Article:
Paul Fletcher speaks in Parliament, and calls on the Australian government to formally recognise the Armenian Genocide
‘I rise in this House to show support for the Armenian community and join with them in the solemn commemoration of the Armenian genocide. Many Armenian Australians are situated in and around my electorate of Bradfield on Sydney's North Shore,” said Mr Fletcher, Federal Member for Bradfield, in a speech in the Federal Parliament of Australia.
‘It is estimated that there are around 50,000 Armenians living in Australia, and about 40,000 of those live in the federal electorates of Bradfield, Bennelong and North Sydney. Armenian Australians have made an enormous contribution to Australian life and are prominent in many areas of commerce, trade and politics.
‘I particularly note the Armenian heritage of my friend and colleague the Hon. Joe Hockey, and my friend and colleague in the New South Wales state parliament, and now the Minister for Transport, Gladys Berejiklian. I recently had the pleasure of meeting the Armenian Minister of Diaspora Affairs, Hranush Hakobyan.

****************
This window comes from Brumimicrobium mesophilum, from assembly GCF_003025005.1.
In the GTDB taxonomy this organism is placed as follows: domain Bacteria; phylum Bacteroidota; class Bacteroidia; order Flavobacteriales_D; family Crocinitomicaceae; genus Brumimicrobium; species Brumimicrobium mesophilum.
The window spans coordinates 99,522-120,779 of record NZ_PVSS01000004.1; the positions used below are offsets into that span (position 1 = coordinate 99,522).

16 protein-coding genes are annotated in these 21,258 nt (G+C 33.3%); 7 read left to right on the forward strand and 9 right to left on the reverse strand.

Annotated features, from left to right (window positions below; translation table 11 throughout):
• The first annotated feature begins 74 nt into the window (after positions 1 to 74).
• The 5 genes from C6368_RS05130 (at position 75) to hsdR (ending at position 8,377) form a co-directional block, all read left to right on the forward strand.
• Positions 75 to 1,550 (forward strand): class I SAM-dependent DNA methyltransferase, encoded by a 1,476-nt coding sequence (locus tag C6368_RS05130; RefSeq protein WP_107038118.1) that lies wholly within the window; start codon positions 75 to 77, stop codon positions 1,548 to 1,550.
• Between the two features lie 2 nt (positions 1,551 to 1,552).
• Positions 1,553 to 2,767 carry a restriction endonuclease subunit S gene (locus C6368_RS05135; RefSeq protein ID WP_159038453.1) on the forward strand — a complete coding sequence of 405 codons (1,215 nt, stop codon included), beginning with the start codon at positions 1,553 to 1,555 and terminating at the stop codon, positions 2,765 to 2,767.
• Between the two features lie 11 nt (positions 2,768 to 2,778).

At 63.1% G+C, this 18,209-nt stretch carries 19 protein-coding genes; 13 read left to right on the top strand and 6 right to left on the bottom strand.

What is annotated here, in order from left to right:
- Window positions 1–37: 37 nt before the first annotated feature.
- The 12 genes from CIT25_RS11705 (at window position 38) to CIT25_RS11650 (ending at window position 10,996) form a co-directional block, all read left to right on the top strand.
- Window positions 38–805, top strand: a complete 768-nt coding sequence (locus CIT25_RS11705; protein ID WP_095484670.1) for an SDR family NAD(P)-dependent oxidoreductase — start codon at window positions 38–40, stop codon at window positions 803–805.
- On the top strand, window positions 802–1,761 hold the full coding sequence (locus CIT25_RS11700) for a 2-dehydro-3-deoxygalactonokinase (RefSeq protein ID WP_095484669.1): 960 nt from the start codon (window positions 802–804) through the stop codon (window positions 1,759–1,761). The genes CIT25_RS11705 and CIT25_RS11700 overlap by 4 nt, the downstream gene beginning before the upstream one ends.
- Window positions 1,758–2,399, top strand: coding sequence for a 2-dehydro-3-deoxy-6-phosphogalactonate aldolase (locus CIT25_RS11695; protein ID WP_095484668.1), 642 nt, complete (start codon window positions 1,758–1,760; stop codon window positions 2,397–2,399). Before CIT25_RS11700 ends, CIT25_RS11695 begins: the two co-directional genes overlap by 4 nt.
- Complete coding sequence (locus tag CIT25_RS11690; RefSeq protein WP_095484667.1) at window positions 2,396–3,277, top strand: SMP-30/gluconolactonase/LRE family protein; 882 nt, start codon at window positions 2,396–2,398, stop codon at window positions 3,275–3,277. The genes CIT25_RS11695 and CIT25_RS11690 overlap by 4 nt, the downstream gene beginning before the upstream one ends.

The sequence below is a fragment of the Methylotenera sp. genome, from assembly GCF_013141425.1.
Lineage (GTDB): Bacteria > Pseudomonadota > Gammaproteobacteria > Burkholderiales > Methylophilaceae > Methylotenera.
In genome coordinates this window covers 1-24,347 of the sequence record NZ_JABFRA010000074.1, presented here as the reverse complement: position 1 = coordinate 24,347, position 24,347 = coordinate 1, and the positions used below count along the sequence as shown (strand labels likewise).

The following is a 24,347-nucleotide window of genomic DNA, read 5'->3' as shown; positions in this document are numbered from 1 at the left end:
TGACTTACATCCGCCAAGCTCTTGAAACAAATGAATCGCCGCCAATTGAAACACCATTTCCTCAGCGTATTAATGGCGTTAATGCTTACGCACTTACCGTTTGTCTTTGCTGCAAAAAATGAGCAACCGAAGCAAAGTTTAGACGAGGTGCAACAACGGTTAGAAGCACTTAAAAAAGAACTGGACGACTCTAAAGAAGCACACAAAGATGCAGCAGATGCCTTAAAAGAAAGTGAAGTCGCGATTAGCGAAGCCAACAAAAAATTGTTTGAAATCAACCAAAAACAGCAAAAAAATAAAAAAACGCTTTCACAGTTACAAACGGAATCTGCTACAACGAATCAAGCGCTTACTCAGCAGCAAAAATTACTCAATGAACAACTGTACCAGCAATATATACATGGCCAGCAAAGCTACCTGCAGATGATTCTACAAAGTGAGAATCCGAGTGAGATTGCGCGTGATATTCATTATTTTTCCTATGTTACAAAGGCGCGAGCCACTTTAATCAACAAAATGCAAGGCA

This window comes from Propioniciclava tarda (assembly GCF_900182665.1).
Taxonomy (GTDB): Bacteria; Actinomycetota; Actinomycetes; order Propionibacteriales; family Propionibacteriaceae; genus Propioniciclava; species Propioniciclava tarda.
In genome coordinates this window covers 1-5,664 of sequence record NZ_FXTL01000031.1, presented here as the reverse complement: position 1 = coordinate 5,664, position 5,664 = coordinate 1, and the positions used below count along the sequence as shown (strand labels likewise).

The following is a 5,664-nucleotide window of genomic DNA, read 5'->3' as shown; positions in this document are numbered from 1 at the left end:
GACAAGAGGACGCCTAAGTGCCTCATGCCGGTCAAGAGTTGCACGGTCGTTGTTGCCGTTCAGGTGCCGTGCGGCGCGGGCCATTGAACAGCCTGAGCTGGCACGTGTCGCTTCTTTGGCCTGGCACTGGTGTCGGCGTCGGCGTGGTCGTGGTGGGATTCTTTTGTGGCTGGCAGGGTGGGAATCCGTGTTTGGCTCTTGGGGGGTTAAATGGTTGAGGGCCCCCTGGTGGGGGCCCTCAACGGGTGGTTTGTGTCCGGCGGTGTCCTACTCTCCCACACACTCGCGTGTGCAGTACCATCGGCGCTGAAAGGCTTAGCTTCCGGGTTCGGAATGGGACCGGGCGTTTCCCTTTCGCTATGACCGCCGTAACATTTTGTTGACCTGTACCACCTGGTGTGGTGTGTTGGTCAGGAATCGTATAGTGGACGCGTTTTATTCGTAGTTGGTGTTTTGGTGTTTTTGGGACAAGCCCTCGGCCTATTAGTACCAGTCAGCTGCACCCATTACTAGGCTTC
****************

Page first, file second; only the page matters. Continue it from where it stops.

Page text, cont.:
‘Australia's multicultural society has benefited greatly from the contribution of Armenians, but their presence here was triggered by the dispersion of Armenians from their homeland in greater Armenia, which lies in the highlands surrounded Mount Ararat, where Armenians have lived for over 4,000 years.
‘In modern times, we have witnessed the atrocity of the Armenian genocide, which began on 24 April 1915.
‘Regrettably, the Armenian genocide has not yet been formally recognised by the Australian government, and I join with my parliamentary colleagues, Joe Hockey MP and John Alexander MP in calling for that to happen.
‘Between 1915 and 1923, 1.5 million Armenian men, women and children perished. It is appropriate that we pause to reflect upon this atrocity and to join with the Armenian Australian community in mourning the lost souls of families and friends.
‘The Armenian genocide decimated a nation, and the tragic events of 70 years ago continue to reverberate through generations and through descendants spread the world over.
‘In the national Parliament of Australia, it is therefore important and appropriate that we take the time to mark this sad anniversary—as a nation which has offered a home to so many people of Armenian descent, as a nation whose core values are profoundly confronted by the horror of what happened in the Armenian genocide and as a nation which is a member of the community of nations committed to building a harmonious and peaceful world, unblemished by the kind of ethnic hatred of which the Armenian genocide is, sadly, one of all too many examples,’ said Mr Fletcher.
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